How the Trend Toward Smaller Dogs May Affect Veterinary Practice
Gen Z (currently between the ages of 13 and 24) and Millennials (currently between the ages of 25 and 39) drive at least part of this trend toward smaller dogs. According to Gen Z and Millennials as Pet Market Consumers: Dogs, Cats and Other Pets, published by Packaged Facts in February 2018, these younger generations of dog owners are “more likely than their older counterparts to have a dog under 25 pounds or to own a medium-sized dog weighing 25 to 40 pounds. They are less likely to have a large dog in the 40-plus-pound weight category.”
Across pet owners of all ages, the small dog trend is also evident. In early 2019, Packaged Facts national pet owners survey asked respondents, “What size is your most recently acquired dog?” Researchers found that, overall, 40 percent of recently acquired dogs weigh less than 25 pounds at adulthood, and a total of 63 percent weigh less than 40 pounds. Large dogs between 41 and 90 pounds, however, remain popular with people living in rural communities
Broadly speaking, seeing more smaller dogs in daily practice likely means more diagnoses of things such as:
- Dental disease
- Luxating patellas
- Heart issues (especially in Cavalier King Charles Spaniels)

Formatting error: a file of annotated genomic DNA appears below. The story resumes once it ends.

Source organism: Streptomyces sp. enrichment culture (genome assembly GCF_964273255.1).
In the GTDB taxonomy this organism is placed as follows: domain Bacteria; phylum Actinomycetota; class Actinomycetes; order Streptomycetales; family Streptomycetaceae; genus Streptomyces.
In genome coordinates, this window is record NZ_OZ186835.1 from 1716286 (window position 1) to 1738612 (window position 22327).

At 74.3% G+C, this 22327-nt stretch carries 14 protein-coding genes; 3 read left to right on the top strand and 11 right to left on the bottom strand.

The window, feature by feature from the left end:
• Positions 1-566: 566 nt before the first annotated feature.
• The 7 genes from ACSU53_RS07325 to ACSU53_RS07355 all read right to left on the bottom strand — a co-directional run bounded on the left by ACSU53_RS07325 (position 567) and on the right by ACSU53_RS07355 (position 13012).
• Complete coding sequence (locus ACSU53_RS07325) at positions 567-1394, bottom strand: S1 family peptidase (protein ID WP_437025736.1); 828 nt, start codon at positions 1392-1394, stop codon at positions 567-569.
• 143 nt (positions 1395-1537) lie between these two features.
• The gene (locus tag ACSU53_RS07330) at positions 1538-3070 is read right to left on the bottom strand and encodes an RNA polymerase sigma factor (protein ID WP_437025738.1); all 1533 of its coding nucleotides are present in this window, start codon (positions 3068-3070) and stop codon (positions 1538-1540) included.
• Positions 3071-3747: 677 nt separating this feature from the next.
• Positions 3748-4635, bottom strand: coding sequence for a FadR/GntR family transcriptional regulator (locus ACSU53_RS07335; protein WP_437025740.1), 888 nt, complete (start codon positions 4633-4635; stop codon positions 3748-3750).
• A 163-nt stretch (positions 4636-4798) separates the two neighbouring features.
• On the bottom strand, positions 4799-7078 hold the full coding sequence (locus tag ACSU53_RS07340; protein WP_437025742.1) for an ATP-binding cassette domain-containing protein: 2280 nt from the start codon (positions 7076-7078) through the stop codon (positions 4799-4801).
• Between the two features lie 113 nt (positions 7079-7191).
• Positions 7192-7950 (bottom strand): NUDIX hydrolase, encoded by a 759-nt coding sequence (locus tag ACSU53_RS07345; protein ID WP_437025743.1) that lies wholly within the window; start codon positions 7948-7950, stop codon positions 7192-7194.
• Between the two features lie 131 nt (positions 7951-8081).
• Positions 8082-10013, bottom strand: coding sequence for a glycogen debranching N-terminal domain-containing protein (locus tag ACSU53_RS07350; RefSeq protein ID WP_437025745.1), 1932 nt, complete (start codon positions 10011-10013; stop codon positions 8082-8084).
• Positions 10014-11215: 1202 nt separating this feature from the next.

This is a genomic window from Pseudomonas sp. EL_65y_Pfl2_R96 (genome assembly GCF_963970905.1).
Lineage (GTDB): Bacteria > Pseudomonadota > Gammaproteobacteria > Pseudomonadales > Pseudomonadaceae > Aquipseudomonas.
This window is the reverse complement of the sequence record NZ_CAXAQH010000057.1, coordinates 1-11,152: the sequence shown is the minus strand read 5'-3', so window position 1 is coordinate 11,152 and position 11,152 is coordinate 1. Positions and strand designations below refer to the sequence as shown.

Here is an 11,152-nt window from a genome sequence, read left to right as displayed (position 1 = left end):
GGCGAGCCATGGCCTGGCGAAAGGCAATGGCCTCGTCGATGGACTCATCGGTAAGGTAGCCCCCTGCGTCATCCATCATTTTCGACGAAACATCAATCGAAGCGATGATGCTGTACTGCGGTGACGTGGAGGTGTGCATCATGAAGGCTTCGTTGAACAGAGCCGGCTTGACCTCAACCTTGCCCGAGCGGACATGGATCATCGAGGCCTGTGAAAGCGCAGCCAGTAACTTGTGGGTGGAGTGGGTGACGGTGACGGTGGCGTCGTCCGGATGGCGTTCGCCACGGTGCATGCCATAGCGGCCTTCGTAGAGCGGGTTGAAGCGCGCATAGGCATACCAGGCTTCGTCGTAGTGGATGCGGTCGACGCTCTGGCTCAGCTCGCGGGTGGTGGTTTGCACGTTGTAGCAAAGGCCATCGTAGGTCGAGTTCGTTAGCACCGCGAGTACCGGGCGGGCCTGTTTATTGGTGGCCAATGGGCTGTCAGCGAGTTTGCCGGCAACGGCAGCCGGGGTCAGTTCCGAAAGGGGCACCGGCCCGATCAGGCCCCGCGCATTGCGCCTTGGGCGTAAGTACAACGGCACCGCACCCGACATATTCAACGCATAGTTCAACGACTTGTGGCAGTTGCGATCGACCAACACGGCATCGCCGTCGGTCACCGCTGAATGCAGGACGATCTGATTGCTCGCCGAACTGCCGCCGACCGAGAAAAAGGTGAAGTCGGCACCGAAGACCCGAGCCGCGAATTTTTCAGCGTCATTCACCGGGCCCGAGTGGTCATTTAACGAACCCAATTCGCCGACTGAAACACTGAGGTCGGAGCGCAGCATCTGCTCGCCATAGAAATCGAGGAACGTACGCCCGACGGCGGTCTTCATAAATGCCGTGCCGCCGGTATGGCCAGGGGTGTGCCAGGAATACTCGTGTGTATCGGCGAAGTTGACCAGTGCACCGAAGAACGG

- Calcium oxalate stones
- Portosystemic shunts
- Collapsing tracheas
- Stepped-on injuries
- Breathing problems in flat-faced dogs
- Other problems common in dogs deliberately bred to be “teacup” sized
- Obesity (from being carried a lot, not exercised enough)
You’re also likely to field more questions about vaccine dosage sizes and adverse vaccine reactions as people with really small dogs simply do not understand why a 100-pound dog and a three-pound dog receive the same size vaccination dose.
For clients who’ve lived with larger dogs in the past, your team may also need to do additional nutritional education to help people understand food needs of smaller dogs, including more frequent feeding schedules and the importance of calorie density.
Remember, as well, to look at your practice environment through the eyes of such small dogs. Examination tables seem higher. People seem bigger and potentially scarier. Depending on the dogs’ socialization, bigger dogs might seem like monsters.
You might also need additional weight scales that can better track ounces, instead of pounds, since even a tiny drop or increase in weight can be a big deal in a tiny dog.
There is a good chance you’ll hear more about housetraining issues with really small dogs. Especially in urban environments, consumers seem more open to indoor potty-spot solutions rather than traditional housetraining where always-outside elimination is typically required. And, while that may be okay for some people, if small dogs allowed to eliminate inside the house ever need to be rehomed, there could be a real problem. Rare are the people who want adult dogs who still soil in the house because they’ve been allowed to their entire lives.
With smaller dogs often being bred with poor husbandry and non-existent enrichment or socialization at so-called “puppy mills,” you may also see behavioral issues that require more than typical dog training. That includes fear behaviors that need medications, serious behavior modification, or other creative solutions to help them feel safe and relaxed.